Gregory Eaton worked as an inventory clerk at Premier Transportation. His job duties included sitting, standing, walking, lifting heavy objects, and electronically entering work orders.
Eaton filed a claim for LTD benefits with Reliance Standard Life Insurance Company because of an injury occurring on July 20, 2007.
Reliance Standard initially approved Eaton’s claim for LTD benefits early the next year. Near the end of thirty-six months, Reliance Standard informed Eaton that it needed more information to ensure that Eaton remained “Totally Disabled” after March 18, 2010. But Eaton never responded.
Reliance Standard ultimately terminated Eaton’s LTD benefits for his failure to submit satisfactory proof of Total Disability. Eaton timely submitted a written request for review.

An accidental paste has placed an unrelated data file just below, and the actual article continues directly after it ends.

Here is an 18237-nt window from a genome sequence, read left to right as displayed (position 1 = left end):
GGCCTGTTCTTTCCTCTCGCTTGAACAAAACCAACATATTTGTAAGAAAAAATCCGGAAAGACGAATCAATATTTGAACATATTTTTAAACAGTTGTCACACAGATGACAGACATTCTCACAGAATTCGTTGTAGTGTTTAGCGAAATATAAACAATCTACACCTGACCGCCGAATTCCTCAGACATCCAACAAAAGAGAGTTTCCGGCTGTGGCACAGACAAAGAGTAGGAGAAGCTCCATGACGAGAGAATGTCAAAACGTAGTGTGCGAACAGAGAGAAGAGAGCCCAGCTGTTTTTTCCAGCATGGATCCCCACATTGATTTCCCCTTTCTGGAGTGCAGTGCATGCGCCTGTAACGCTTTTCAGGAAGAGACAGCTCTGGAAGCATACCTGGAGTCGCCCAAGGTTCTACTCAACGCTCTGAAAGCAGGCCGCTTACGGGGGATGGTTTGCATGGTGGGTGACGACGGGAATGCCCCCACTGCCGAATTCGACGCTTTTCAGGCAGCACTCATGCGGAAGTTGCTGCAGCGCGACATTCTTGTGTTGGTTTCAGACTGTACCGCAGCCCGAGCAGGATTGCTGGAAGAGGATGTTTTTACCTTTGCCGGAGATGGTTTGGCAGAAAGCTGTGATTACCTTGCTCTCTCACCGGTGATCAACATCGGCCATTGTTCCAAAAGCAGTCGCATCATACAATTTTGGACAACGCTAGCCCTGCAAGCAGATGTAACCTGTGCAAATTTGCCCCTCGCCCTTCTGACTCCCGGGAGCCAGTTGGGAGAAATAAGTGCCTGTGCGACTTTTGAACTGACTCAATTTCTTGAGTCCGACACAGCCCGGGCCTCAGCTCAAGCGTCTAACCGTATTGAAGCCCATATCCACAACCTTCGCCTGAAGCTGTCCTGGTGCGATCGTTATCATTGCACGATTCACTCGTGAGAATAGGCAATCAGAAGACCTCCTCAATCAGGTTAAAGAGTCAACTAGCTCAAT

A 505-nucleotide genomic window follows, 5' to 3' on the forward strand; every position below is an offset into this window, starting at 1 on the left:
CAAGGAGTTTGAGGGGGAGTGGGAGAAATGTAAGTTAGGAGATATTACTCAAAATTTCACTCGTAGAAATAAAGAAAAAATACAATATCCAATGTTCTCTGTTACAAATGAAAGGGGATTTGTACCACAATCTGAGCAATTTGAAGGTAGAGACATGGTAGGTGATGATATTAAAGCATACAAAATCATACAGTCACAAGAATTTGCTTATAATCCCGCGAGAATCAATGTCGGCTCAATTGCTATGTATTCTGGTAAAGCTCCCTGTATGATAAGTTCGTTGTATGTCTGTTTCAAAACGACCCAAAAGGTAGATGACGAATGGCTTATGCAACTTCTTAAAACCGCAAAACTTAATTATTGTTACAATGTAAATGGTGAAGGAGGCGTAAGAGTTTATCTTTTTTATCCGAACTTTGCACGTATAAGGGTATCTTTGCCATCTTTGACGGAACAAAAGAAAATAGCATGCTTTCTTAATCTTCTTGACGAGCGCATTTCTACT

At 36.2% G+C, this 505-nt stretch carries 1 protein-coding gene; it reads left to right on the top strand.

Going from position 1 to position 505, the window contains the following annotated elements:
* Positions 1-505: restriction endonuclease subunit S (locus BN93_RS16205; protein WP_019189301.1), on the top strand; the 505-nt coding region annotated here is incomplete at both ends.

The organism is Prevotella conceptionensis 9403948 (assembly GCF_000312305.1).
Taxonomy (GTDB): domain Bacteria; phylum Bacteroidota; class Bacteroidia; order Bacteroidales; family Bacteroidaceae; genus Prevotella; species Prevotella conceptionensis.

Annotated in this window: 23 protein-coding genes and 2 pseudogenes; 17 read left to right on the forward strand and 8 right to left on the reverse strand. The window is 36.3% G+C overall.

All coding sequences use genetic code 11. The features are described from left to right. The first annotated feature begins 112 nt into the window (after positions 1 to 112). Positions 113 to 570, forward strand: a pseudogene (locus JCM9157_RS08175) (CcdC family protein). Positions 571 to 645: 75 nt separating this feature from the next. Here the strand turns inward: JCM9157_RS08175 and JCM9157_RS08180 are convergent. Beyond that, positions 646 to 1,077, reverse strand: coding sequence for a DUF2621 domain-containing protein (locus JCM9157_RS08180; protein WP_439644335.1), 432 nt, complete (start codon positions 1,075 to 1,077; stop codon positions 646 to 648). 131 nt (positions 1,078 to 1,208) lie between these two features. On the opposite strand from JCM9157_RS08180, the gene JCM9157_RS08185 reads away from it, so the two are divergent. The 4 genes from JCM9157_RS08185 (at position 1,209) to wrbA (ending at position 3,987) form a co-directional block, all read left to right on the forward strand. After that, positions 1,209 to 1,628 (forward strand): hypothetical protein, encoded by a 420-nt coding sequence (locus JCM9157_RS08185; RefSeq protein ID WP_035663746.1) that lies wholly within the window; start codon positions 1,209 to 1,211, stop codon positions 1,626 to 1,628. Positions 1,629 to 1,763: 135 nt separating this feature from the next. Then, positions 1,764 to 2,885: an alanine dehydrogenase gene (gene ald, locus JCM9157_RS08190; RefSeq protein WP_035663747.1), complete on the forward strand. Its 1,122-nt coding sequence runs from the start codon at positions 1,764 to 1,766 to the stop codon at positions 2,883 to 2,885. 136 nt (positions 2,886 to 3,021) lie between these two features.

Eaton explained that his back pain was still persistent and was interfering with his sleep. He also explained that “he cannot walk any” because of his limping and that his “left side [is] progressively getting worse.” Eaton, on another section of the form, stated again that he was “[b]arely able to walk” and that his “left leg drags.” He had to “sit for long periods of time” and his “tail bone/nerve goes dead,” He claimed the ability to drive a couple times a week, but no more than 40 to 50 miles. Eaton wrote that he attended occasional Jeep Club meetings as a guest of a friend. He also claimed to be unable to hunt or fish because of his pain.